I picked up my old sketchbook tonight and started doing some new sketches in it. It's a sketchbook that my brother gave me back in 2014 as a gift and I have used it off and on since then. It's funny to see how my inspirations and style has shifted in the past 4 years. I used to draw really fast, which appears much more sketchy than my current sketches. I also used to draw from my imagination a lot.
My current sketches are all from life and the world around me. I still draw pretty quickly, but it's not as wild as my style back in 2014. It's an interesting comparison and it brought back a lot of memories. I have some old notes in there also, some made me sad and some made me smile. I'll start using this sketchbook more often and I used it tonight to draw small portrait sketches of my family.
Sometimes a painting doesn't work out no matter how hard you try; I recently had this happen to me for a watercolor commission that I just finished. I was working on the first version of the watercolor and I was almost done... But then I looked at it and immediately knew it wasn't good. I've had this happen many many times, but it's always important to realize when you should fish and when you should cut bait!
1. As yourself: How far along am I? Is it almost finished? If you're almost finished, then there might not be much hope, but don't give up too easily. If you just started, then keep working and see how you feel when you push through the difficulties.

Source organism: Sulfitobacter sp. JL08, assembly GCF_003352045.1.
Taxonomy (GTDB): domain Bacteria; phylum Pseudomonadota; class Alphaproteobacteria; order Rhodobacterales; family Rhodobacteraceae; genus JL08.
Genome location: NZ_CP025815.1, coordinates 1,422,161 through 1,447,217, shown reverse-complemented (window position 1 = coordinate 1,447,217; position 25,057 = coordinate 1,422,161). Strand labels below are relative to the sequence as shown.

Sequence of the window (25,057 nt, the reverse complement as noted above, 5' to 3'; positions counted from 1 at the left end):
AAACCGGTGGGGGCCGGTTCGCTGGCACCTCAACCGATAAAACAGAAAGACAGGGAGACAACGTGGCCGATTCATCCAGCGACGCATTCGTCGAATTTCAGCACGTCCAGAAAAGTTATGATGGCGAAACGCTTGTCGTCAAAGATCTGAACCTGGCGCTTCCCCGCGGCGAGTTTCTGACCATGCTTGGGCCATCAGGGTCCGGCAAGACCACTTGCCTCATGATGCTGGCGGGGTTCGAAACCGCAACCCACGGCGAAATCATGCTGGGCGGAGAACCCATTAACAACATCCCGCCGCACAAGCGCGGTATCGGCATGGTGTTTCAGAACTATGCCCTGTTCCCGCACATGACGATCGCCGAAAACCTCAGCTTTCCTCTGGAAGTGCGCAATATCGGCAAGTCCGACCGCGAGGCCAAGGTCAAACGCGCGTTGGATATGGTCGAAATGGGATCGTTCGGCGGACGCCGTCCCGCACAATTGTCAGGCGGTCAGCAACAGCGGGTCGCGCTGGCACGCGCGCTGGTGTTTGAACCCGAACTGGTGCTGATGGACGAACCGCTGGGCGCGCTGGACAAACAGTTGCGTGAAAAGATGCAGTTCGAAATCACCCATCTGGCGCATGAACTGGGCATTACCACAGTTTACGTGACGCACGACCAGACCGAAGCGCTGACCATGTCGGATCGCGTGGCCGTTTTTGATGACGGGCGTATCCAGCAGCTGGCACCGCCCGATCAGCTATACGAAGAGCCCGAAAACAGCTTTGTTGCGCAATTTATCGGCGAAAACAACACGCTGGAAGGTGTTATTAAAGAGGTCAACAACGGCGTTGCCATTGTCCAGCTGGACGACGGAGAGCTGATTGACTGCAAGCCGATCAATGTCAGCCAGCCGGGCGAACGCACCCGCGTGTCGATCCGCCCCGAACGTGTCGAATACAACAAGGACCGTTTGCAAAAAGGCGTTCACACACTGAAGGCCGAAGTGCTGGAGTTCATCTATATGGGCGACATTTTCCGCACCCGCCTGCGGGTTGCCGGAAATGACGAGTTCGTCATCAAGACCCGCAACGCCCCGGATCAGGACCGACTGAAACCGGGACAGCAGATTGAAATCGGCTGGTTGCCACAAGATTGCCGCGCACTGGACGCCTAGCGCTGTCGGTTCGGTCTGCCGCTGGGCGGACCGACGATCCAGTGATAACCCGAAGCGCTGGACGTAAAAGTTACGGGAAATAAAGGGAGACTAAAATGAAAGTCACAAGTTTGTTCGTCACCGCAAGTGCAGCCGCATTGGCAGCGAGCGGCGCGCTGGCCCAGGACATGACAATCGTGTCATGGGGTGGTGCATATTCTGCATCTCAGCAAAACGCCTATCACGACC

2. As yourself: Do I feel like I could do better if I redo it? This is a tricky question because I honestly feel like I could always do better, but the point of this question is to realize when you can do better and when you should just be satisfied with what you have.
3. Show the artwork to your friends and family. This is a tip that I learned really from reading the autobiography of the artist Norman Rockwell. Rockwell used to show his paintings to everyone to get opinions...even his mailman!
4. Sleep on it! I don't literally mean sleep on your artwork, but I mean get a good night's sleep and look at it again in the morning. Sometimes you'll feel better the next day and you'll have a better perspective when you leave it be.
5. Never be afraid to redo something. I know that sometimes a painting or drawing can feel like it took years to do (and sometimes they actually do!). But it's important to remember that it's never too late to do it over again. Stay strong and keep drawing and painting!
If you find yourself unhappy with your artwork, here are some questions to ask yourself and some tips that I hope you'll find useful:
I love illustrations just as much as I love traditional painting. My illustrations are really influenced by the watercolor manga of Hayao Miyazaki, who's also one of my favorite artists. This illustration is about my pet hamster, named Bougie, who I imagined having his own hotel called "Casa De Bougie". It's fun to draw these little illustrations because it makes me flex a different creative muscle. I also love having my drawings show a narrative because I love writing stories also.
If anyone is wondering about the shower part of the illustration: Bougie goes under his water bottle and rubs his head on the spout when he's cleaning himself, so it's like he's taking a little shower. Hamsters are also nocturnal, which explains the first panel of the illustration. They also love broccoli!